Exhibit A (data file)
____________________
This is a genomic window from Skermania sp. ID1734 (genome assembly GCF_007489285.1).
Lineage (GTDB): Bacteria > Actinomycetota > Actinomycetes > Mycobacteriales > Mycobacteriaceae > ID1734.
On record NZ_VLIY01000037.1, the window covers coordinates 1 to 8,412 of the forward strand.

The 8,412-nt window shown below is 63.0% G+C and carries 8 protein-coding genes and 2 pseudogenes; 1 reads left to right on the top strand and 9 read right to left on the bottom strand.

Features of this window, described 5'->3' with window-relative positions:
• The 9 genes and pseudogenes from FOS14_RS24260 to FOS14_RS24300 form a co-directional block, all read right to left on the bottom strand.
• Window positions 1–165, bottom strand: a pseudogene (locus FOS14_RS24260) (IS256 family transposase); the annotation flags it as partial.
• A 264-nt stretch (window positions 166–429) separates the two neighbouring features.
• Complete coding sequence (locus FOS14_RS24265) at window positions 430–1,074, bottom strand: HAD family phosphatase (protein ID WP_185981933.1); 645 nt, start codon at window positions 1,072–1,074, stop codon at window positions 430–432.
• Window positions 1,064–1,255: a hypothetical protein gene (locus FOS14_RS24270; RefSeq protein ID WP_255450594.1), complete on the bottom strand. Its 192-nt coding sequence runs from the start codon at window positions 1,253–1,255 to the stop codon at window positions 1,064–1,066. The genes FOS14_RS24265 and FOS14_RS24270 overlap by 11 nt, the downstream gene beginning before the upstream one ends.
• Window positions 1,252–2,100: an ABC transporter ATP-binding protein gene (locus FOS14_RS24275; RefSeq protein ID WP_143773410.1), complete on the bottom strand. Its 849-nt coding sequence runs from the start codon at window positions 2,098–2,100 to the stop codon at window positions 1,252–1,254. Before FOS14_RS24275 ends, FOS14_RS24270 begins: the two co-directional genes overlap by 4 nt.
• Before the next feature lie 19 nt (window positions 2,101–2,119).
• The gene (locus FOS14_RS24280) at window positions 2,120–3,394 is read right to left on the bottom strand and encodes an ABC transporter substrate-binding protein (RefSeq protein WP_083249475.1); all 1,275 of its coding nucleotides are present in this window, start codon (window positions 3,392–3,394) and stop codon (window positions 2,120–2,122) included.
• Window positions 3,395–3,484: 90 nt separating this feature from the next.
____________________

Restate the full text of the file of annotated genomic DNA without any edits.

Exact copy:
This is a genomic window from Skermania sp. ID1734 (genome assembly GCF_007489285.1).
Lineage (GTDB): Bacteria > Actinomycetota > Actinomycetes > Mycobacteriales > Mycobacteriaceae > ID1734.
On record NZ_VLIY01000037.1, the window covers coordinates 1 to 8,412 of the forward strand.

The 8,412-nt window shown below is 63.0% G+C and carries 8 protein-coding genes and 2 pseudogenes; 1 reads left to right on the top strand and 9 read right to left on the bottom strand.

Features of this window, described 5'->3' with window-relative positions:
• The 9 genes and pseudogenes from FOS14_RS24260 to FOS14_RS24300 form a co-directional block, all read right to left on the bottom strand.
• Window positions 1–165, bottom strand: a pseudogene (locus FOS14_RS24260) (IS256 family transposase); the annotation flags it as partial.
• A 264-nt stretch (window positions 166–429) separates the two neighbouring features.
• Complete coding sequence (locus FOS14_RS24265) at window positions 430–1,074, bottom strand: HAD family phosphatase (protein ID WP_185981933.1); 645 nt, start codon at window positions 1,072–1,074, stop codon at window positions 430–432.
• Window positions 1,064–1,255: a hypothetical protein gene (locus FOS14_RS24270; RefSeq protein ID WP_255450594.1), complete on the bottom strand. Its 192-nt coding sequence runs from the start codon at window positions 1,253–1,255 to the stop codon at window positions 1,064–1,066. The genes FOS14_RS24265 and FOS14_RS24270 overlap by 11 nt, the downstream gene beginning before the upstream one ends.
• Window positions 1,252–2,100: an ABC transporter ATP-binding protein gene (locus FOS14_RS24275; RefSeq protein ID WP_143773410.1), complete on the bottom strand. Its 849-nt coding sequence runs from the start codon at window positions 2,098–2,100 to the stop codon at window positions 1,252–1,254. Before FOS14_RS24275 ends, FOS14_RS24270 begins: the two co-directional genes overlap by 4 nt.
• Before the next feature lie 19 nt (window positions 2,101–2,119).
• The gene (locus FOS14_RS24280) at window positions 2,120–3,394 is read right to left on the bottom strand and encodes an ABC transporter substrate-binding protein (RefSeq protein WP_083249475.1); all 1,275 of its coding nucleotides are present in this window, start codon (window positions 3,392–3,394) and stop codon (window positions 2,120–2,122) included.
• Window positions 3,395–3,484: 90 nt separating this feature from the next.